By David Lewis
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Additional resources for Eureka!: Math Fun from Many Angles
Leonhard Euler created such a magic square with a constant of 260; stopping halfway on each horizontal or vertical line gives 130. Henry Dudeney created a magnificent square. Not only can the knight jump from the 64 to the 1 to restart its tour, but the diagonals are also nearly correct-256 and 264. 54 EUREKA! These large squares are not as hard to create as you might think. There is one very interesting method that produces a concentric, or bordered, magic square. These squares stay magic as their outside rows are repeatedly dissolved until the core of an order-3 or order-4 square is reached.
Otherwise, perform U'RU 2 D 2 L'. Go back to step 1. 6. If the cubie is in the bottom layer, turn it to fd. If the orange is on the bottom, perform RL'F 2 LR'. Otherwise, perform F'DU'R and go back to step 1. 7. Congratulate yourself. You've solved a layer-more than one-third of the cube! Equator Centers Turn the middle layer so that the centers match the trimmings of the top layer, as in Fig. 5-3. Fig. 5-3 65 Bottom Comers-Position 1. Turn the cube so that the orange is on the bottom. Choose a corner on top and correctly position it by turning Us several times so that its colors match the equator centers.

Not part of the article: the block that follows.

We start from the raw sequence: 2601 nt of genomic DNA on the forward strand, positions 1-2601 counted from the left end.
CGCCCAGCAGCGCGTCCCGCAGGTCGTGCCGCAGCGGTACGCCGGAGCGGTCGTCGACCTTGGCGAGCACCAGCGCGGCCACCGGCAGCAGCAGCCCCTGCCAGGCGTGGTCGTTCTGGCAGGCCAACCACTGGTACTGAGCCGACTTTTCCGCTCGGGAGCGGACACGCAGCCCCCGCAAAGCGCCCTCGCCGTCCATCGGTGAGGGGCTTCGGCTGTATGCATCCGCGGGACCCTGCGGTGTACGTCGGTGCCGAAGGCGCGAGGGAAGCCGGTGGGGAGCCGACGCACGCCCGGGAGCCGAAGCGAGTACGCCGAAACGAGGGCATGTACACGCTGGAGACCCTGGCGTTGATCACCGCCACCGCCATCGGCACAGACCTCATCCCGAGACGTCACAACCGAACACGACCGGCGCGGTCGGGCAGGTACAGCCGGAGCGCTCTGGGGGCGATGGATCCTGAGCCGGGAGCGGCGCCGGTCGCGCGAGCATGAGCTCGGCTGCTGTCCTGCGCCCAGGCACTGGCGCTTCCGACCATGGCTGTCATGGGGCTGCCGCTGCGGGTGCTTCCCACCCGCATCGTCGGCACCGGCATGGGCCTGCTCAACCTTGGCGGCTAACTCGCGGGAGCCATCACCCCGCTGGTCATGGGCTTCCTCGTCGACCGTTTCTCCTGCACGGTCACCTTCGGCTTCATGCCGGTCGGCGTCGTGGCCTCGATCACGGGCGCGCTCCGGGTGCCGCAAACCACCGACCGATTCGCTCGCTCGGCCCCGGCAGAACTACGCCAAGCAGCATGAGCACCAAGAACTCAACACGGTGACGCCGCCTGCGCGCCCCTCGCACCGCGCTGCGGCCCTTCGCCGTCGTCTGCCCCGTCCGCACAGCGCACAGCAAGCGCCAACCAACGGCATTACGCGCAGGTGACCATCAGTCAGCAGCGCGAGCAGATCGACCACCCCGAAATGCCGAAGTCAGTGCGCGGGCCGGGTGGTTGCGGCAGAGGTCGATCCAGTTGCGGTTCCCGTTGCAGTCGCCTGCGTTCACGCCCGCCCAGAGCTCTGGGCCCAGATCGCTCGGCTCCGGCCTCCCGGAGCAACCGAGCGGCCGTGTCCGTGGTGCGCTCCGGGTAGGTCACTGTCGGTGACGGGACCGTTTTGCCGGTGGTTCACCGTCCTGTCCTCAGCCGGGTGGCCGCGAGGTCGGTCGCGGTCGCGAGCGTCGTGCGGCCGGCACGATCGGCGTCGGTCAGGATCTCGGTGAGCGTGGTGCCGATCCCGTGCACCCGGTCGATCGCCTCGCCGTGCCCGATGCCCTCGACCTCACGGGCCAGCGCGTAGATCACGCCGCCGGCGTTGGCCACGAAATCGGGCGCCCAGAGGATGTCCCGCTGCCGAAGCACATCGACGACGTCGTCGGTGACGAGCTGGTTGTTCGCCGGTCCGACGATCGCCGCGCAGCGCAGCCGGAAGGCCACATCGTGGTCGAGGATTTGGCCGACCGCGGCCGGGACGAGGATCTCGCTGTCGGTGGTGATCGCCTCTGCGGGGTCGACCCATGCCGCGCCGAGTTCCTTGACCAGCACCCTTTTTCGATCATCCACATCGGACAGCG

These are rather easy to devise, and you can no doubt create grander illusions yourself. 3. A number such as 141,414 is divisible by 10,101. As 10,101 is divisible by 7 and 13, 141,414 is, too. A number such as 1414 is divisible by 101; as 101 is prime, this number must be divisible only by 101 and 1. 4. Merely note the fourth number from the bottom, here 50. Multiplying this by 11 gives the sum. Or multiply the first number by 55 and the second by 88 and add the products. 5. The sum of the top faces is 11.